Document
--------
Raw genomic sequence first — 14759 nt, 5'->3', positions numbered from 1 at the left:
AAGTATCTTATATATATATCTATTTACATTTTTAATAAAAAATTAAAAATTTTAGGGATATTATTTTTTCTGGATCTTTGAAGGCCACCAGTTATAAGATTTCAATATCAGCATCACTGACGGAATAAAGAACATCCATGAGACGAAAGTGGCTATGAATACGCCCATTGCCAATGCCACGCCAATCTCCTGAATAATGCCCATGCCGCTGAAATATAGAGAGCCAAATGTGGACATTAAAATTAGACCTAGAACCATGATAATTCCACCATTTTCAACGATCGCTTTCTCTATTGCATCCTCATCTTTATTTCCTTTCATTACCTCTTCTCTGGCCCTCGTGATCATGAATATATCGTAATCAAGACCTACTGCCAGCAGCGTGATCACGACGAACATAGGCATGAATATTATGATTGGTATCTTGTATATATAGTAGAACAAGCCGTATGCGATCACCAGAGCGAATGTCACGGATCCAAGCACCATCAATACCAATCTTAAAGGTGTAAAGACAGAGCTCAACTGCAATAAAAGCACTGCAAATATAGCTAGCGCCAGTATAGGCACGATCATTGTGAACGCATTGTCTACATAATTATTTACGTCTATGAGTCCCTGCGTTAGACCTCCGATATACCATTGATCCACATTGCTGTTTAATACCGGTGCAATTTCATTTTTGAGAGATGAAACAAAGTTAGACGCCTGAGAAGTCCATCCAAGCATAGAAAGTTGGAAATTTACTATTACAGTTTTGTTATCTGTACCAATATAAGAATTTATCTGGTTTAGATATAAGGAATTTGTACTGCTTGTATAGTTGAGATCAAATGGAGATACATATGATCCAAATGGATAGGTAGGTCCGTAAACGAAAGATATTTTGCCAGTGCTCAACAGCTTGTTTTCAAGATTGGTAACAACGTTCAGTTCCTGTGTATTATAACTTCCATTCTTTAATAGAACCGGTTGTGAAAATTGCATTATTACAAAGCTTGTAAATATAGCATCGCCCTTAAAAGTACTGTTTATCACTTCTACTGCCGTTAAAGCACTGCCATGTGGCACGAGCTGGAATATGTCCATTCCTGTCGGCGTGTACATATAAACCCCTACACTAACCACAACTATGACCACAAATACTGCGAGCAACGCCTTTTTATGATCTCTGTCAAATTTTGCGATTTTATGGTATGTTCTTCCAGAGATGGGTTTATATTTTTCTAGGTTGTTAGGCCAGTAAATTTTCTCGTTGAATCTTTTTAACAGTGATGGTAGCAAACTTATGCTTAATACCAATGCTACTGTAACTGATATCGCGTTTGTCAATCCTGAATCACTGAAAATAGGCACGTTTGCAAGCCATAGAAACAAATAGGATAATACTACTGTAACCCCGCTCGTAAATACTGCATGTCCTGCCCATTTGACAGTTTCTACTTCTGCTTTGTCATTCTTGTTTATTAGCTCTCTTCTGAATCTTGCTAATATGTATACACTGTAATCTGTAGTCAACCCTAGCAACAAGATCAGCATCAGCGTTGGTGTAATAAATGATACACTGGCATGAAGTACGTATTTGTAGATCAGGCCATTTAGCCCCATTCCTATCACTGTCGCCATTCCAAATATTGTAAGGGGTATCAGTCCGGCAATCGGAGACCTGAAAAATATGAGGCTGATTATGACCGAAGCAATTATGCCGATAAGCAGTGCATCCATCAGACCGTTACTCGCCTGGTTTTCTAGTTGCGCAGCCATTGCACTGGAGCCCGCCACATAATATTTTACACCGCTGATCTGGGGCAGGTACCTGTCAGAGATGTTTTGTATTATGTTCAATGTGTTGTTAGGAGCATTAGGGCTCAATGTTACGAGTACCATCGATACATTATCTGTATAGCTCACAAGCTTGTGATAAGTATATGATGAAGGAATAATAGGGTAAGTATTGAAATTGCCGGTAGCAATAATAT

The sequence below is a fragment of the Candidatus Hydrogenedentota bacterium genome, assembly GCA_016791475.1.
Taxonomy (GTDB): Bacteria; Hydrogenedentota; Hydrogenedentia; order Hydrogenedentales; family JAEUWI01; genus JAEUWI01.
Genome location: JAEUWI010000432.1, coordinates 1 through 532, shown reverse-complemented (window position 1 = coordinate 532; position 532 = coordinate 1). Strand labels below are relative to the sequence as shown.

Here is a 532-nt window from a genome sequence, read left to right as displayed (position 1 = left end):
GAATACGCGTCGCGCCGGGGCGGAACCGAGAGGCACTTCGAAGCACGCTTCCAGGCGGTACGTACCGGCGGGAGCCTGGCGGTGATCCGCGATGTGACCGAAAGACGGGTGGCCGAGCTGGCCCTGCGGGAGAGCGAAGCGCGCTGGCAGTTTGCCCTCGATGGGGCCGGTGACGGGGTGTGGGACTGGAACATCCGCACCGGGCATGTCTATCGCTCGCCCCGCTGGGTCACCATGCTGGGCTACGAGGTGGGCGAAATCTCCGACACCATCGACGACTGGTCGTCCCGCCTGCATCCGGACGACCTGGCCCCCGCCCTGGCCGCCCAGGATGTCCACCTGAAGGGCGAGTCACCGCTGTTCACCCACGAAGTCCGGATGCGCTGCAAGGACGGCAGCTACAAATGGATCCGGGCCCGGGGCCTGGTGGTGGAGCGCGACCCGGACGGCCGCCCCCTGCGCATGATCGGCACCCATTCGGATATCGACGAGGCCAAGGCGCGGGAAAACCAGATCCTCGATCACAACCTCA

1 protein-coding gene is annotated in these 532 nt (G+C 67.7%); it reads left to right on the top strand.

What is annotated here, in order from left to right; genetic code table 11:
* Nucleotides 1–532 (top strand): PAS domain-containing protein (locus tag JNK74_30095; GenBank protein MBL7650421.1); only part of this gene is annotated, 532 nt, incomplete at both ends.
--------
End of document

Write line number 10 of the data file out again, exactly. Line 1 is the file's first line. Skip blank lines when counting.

* Nucleotides 1–532 (top strand): PAS domain-containing protein (locus tag JNK74_30095; GenBank protein MBL7650421.1); only part of this gene is annotated, 532 nt, incomplete at both ends.